Sunday 22 July 2018

Revealed: Here is how much your county spent on its teams in 2017 - with Dublin only the second biggest spenders

Impact of 2016 GAA/GPA agreement evident in latest rise

Colm Keys

Colm Keys

When the Roscommon football manager Kevin McStay sat down with local media prior to Christmas to discuss his plans for 2018, finance was very much on his mind.

A budget for the season had been signed off on by an interim finance committee that had strong Croke Park oversight because of their involvement in a rescue mission to stem a €550,000 creditors bill the county had run up. As a consequence, McStay admitted everything was being "watched".

At the convention the treasurer Seamus Maher mentioned that it was costing a "frightening" €15,000 per week to service the senior football team.

Yet McStay was adamant that no more corners could be cut if they wanted to keep pace with the game's protagonists.

"That's where some of the counties are. They are living from week to week, month to month, trying to (survive). I just don't see where we personally can cut any more corners."

McStay admitted there was embarrassment and stress when professional people he had asked to join his backroom team to provide a service weren't being paid on time.

Roscommon manager Kevin McStay. Photo: Piaras Ó Mídheach/Sportsfile
Roscommon manager Kevin McStay. Photo: Piaras Ó Mídheach/Sportsfile

He had asked them so it was to him that they reverted. The cost of running their inter-county teams came down by €214,000 from 2016 figures but still there was a squeeze.

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"You'd certainly much prefer to be dealing with it but it's a reality. And I'd say most county managers have that reality. It's not nice."

The new Limerick GAA treasurer might agree with some of that sentiment but on the issue of cuts Liam Burke had already made his move prior to taking over in the role from Donal Morrissey.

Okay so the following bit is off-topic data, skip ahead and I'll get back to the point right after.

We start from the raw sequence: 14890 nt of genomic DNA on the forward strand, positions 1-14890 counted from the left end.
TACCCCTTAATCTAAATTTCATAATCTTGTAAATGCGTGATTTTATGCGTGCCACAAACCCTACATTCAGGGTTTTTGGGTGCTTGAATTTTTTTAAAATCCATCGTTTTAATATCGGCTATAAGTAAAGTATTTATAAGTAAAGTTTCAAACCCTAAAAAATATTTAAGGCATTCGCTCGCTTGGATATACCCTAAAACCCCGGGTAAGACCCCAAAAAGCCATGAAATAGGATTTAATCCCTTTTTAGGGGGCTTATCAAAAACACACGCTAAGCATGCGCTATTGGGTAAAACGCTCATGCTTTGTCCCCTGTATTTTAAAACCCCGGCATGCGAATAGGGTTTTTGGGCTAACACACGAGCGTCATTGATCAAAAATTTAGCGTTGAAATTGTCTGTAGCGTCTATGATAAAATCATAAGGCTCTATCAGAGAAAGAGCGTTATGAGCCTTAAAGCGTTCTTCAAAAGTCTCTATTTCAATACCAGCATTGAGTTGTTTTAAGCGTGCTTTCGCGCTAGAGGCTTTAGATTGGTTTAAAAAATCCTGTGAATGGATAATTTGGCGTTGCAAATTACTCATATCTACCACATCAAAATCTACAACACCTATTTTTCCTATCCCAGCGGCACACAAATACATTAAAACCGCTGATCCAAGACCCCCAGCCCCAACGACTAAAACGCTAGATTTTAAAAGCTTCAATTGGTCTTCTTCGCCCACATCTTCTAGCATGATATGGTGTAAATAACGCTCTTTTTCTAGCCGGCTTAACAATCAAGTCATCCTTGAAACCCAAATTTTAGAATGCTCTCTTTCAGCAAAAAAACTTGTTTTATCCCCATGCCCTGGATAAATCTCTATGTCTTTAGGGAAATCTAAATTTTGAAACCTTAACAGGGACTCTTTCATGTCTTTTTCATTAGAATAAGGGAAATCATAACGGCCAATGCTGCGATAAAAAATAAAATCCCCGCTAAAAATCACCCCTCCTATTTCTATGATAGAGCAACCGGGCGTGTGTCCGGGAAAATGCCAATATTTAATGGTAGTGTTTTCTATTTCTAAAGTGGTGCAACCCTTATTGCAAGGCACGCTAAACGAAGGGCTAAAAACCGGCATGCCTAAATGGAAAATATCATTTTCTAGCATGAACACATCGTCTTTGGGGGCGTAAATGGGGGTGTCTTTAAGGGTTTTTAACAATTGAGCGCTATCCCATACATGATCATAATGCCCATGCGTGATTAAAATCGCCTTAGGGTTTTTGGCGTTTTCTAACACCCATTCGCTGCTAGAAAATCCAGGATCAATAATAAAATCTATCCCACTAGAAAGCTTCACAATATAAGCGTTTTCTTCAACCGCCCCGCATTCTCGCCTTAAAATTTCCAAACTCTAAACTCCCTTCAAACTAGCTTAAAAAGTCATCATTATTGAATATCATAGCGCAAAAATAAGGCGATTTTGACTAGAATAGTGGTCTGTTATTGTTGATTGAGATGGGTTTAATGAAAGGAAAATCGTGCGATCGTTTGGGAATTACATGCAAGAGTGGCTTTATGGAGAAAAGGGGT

Limerick's team costs jumped by €258,000 in 2017 despite similar exits for their flagship hurling and football teams. The U-21 hurlers claimed an All-Ireland title in September but that alone could never account for such a sharp rise.

Burke described the rising costs to the 'Irish Examiner' to prepare teams in general as a "race to the bottom" adding that "there doesn't appear to be any way to stop it at the moment."

Any analysis of the costs throughout this decade would support that view. In 2011, €18,477,000 was spent on preparing teams. Within six years that has jumped €6.8m, an increase of 36.7 per cent.

Not a county treasurer in the country will be surprised by this. In Leinster every one of the 12 counties recorded an increase, some very significant, which led to a 17.52 per cent overall increase.

Five of the six Munster counties also generated bigger bills while seven Ulster counties also rose.

Only in Connacht was there a decrease with Roscommon, Mayo, Galway and Leitrim all taking their costs down on the back of stern warnings in his report to 2017 convention by provincial secretary John Prenty when he asked the question "are we mad?"

Yet it can be strongly argued that the €1,946,207 rise from 2016 won't directly cost counties. Last week's publication of Central Council finances revealed that Croke Park paid out €979,180 for additional mileage above the 50-cent-per-mile rate that counties must account for with €873,239 set aside for nutrition.

These figures are in accordance with the 2016 GAA/GPA agreement and, combined (€1.85m), are almost directly proportionate to the year-on-year increase.